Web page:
About 84 percent of survey participants at Rex Hospital in North Carolina said that they would recommend the hospital to others, a number that is at least 10 percent above the national average. Hospital officials attribute their high rate of patient satisfaction to one thing: better food.

"Food service helps the overall experience," said Jim McGrody, director of food and nutrition at Rex.

According to USA Today, cuisine changes like the ones at Rex Hospital may begin taking place nationwide because healthcare reforms under the Affordable Care Act (ACA), commonly referred to as "Obamacare," deliver monetary incentives to hospitals based on their performance in patient satisfaction surveys.

Surprisingly, patients at Rex look forward to the food. "It means I get three more, really good meals," said Lauren Heath, who had to spend an extra day in the hospital after giving birth. "The food is amazing."

The success of Rex's menu could be attributable to its departure from the standard chicken, fish, yogurt, and soupy jell-o that most hospitals serve. Those options have been traded in for ginger-glazed salmon, Caribbean-grilled chicken salads, and philly-style cheesesteaks among other things.

"Health care reform is pushing a lot of these changes," said Richard Schenkel, CEO of Unidine, a company that manages food service at 20 hospitals. "There is a belief that when you have horrible food, it affects your patient-satisfaction scores," he said.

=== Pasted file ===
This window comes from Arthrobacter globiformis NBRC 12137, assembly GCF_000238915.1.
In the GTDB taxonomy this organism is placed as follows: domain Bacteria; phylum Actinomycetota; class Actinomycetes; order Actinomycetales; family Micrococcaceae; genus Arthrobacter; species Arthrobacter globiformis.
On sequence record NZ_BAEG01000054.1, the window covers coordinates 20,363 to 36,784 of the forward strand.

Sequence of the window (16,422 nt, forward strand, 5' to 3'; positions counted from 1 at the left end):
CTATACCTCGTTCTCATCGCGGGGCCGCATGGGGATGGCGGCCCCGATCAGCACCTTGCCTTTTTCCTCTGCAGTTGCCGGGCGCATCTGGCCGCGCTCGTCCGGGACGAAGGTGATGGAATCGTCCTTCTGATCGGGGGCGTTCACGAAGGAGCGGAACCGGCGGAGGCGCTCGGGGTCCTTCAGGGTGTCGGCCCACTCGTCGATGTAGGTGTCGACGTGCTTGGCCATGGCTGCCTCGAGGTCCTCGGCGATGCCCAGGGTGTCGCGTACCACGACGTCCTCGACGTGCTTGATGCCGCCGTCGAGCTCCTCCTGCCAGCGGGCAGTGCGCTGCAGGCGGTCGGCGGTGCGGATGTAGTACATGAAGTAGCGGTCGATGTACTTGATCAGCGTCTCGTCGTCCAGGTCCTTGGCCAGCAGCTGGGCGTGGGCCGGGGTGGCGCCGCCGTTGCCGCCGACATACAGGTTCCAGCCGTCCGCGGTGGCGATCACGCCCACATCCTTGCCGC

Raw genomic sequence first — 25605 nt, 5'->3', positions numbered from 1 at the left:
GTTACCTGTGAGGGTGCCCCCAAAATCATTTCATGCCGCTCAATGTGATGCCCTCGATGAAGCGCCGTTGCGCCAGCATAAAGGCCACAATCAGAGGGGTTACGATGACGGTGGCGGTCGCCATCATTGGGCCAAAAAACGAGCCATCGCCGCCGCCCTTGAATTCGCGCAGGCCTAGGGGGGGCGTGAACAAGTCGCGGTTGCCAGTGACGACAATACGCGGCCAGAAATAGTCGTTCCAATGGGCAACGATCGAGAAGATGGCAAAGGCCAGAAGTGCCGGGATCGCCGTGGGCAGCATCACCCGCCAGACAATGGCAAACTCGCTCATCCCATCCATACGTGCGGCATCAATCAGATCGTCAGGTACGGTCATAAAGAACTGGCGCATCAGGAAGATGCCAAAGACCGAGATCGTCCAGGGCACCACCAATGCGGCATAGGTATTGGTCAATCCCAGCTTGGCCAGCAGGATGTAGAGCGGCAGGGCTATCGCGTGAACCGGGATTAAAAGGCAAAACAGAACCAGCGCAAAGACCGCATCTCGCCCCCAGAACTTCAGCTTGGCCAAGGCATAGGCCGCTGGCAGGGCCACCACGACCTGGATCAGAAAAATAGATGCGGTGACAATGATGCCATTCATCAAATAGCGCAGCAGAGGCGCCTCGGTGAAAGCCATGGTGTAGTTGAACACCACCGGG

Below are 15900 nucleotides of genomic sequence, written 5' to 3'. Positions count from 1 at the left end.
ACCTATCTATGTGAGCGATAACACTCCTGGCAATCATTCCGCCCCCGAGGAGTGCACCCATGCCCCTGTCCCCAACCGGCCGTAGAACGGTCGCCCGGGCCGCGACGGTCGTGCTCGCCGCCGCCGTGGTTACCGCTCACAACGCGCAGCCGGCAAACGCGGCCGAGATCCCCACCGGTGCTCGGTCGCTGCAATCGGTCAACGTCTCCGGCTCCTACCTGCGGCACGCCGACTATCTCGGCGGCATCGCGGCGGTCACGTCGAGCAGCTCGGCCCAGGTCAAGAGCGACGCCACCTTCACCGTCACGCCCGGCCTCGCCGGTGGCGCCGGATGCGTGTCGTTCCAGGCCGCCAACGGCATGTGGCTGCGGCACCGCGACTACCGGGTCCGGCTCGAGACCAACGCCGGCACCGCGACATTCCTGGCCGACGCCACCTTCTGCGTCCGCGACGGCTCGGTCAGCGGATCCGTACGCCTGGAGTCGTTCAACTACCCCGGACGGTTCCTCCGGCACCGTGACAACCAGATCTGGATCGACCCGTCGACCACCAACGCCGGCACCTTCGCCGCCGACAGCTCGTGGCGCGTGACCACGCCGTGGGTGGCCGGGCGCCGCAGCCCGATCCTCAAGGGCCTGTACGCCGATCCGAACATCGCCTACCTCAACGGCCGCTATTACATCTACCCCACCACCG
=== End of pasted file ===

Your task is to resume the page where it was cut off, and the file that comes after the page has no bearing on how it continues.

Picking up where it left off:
Patient-satisfaction scores are assessed based on questionnaires distributed to patients during their stays. High-performing hospitals will receive a Medicare "bonus" from the government, while low-performing hospitals will receive reimbursement rate cuts. Meeting procedural rules under Obamacare is easier for hospitals because there are specific things that hospitals must do to comply. However, patient satisfaction is more subjective, leaving hospital administrators scrambling to figure out what works and what doesn't in order to keep their patients happy. And, what's successful for one hospital (i.e. improving the food) could lead to other hospitals giving it a try.

At Rex, patients enjoy a hotel room-service style program. They can order food anytime, with an array of unique dish options. Other hospitals have gardens where they grow their own vegetables and even make puree-style treats for patients' special dietary needs. Such personalization keeps patients happy, inspiring them to give high marks on the patient satisfaction surveys.

"It's been a game-changer for us," Angelo Mojica, director of food and nutrition services at University of North Carolina, told USA Today.